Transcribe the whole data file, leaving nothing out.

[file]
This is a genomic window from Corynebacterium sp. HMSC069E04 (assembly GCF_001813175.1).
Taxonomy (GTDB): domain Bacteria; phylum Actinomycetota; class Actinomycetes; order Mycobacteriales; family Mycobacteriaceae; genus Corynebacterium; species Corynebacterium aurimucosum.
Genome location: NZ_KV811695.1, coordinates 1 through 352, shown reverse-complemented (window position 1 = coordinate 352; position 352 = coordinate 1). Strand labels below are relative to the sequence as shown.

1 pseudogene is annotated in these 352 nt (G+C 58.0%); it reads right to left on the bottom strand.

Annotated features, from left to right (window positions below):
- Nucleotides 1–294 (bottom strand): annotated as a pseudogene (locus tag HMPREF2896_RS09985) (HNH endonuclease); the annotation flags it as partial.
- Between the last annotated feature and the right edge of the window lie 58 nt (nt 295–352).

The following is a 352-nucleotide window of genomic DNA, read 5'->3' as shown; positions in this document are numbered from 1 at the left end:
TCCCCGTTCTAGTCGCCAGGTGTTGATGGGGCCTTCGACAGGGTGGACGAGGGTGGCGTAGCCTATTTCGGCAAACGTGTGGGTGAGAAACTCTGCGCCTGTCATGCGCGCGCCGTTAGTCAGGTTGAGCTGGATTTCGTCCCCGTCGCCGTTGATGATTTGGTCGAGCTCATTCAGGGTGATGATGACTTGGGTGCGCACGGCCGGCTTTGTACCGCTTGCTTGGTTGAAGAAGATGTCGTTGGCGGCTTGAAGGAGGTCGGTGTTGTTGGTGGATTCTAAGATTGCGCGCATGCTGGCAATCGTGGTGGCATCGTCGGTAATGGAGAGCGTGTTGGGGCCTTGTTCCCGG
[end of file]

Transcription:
This is a genomic window from Corynebacterium sp. HMSC069E04 (assembly GCF_001813175.1).
Taxonomy (GTDB): domain Bacteria; phylum Actinomycetota; class Actinomycetes; order Mycobacteriales; family Mycobacteriaceae; genus Corynebacterium; species Corynebacterium aurimucosum.
Genome location: NZ_KV811695.1, coordinates 1 through 352, shown reverse-complemented (window position 1 = coordinate 352; position 352 = coordinate 1). Strand labels below are relative to the sequence as shown.

1 pseudogene is annotated in these 352 nt (G+C 58.0%); it reads right to left on the bottom strand.

Annotated features, from left to right (window positions below):
- Nucleotides 1–294 (bottom strand): annotated as a pseudogene (locus tag HMPREF2896_RS09985) (HNH endonuclease); the annotation flags it as partial.
- Between the last annotated feature and the right edge of the window lie 58 nt (nt 295–352).

The following is a 352-nucleotide window of genomic DNA, read 5'->3' as shown; positions in this document are numbered from 1 at the left end:
TCCCCGTTCTAGTCGCCAGGTGTTGATGGGGCCTTCGACAGGGTGGACGAGGGTGGCGTAGCCTATTTCGGCAAACGTGTGGGTGAGAAACTCTGCGCCTGTCATGCGCGCGCCGTTAGTCAGGTTGAGCTGGATTTCGTCCCCGTCGCCGTTGATGATTTGGTCGAGCTCATTCAGGGTGATGATGACTTGGGTGCGCACGGCCGGCTTTGTACCGCTTGCTTGGTTGAAGAAGATGTCGTTGGCGGCTTGAAGGAGGTCGGTGTTGTTGGTGGATTCTAAGATTGCGCGCATGCTGGCAATCGTGGTGGCATCGTCGGTAATGGAGAGCGTGTTGGGGCCTTGTTCCCGG